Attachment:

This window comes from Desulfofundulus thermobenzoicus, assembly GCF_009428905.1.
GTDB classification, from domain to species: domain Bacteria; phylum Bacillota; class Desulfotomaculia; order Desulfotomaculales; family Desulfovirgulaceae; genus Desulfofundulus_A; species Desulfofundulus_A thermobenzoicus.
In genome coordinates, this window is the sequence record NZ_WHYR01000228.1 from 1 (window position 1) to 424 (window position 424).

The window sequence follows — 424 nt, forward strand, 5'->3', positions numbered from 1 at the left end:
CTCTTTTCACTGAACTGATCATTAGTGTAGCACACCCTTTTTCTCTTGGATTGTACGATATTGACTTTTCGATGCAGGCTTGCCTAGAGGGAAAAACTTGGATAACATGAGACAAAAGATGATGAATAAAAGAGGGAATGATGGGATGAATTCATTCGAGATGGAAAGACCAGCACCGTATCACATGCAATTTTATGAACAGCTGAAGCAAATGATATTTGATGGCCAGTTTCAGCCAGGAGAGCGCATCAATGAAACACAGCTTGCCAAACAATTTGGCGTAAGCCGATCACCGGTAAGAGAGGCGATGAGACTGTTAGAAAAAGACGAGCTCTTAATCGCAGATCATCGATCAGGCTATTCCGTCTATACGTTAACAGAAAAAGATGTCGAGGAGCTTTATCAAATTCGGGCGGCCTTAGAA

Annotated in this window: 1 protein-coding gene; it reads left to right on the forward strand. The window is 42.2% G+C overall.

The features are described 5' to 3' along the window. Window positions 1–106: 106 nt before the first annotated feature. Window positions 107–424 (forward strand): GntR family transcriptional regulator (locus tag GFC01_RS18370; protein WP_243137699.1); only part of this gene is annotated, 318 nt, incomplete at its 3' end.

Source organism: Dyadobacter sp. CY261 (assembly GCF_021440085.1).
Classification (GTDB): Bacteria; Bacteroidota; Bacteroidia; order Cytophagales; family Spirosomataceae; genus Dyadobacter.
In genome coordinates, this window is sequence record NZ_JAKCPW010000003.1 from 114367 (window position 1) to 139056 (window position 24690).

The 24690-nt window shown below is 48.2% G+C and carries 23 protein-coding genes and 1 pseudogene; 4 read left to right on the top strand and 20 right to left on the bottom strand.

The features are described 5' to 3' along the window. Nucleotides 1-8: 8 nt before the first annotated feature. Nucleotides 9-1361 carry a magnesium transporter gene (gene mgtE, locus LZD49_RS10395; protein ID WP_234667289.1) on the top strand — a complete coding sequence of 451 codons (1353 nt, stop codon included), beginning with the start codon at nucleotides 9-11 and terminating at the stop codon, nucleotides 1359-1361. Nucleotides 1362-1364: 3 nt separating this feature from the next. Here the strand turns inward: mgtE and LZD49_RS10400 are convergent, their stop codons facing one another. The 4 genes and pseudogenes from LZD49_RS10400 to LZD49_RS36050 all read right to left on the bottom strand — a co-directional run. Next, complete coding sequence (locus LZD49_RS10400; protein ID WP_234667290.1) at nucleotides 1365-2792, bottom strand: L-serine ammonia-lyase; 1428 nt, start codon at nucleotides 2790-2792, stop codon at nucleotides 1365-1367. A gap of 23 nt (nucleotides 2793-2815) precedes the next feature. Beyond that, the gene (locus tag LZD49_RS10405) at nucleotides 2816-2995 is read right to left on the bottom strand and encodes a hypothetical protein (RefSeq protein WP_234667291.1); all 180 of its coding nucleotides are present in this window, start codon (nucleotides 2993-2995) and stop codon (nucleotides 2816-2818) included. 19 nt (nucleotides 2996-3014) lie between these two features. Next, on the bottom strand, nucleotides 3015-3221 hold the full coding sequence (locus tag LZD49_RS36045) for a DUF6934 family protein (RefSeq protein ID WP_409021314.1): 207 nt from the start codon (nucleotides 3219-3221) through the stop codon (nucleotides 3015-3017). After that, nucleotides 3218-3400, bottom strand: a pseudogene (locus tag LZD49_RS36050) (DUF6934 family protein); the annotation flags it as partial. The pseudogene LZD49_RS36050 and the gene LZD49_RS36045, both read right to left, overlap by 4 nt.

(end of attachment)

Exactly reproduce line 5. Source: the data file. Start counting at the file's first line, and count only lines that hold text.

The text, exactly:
CTCTTTTCACTGAACTGATCATTAGTGTAGCACACCCTTTTTCTCTTGGATTGTACGATATTGACTTTTCGATGCAGGCTTGCCTAGAGGGAAAAACTTGGATAACATGAGACAAAAGATGATGAATAAAAGAGGGAATGATGGGATGAATTCATTCGAGATGGAAAGACCAGCACCGTATCACATGCAATTTTATGAACAGCTGAAGCAAATGATATTTGATGGCCAGTTTCAGCCAGGAGAGCGCATCAATGAAACACAGCTTGCCAAACAATTTGGCGTAAGCCGATCACCGGTAAGAGAGGCGATGAGACTGTTAGAAAAAGACGAGCTCTTAATCGCAGATCATCGATCAGGCTATTCCGTCTATACGTTAACAGAAAAAGATGTCGAGGAGCTTTATCAAATTCGGGCGGCCTTAGAA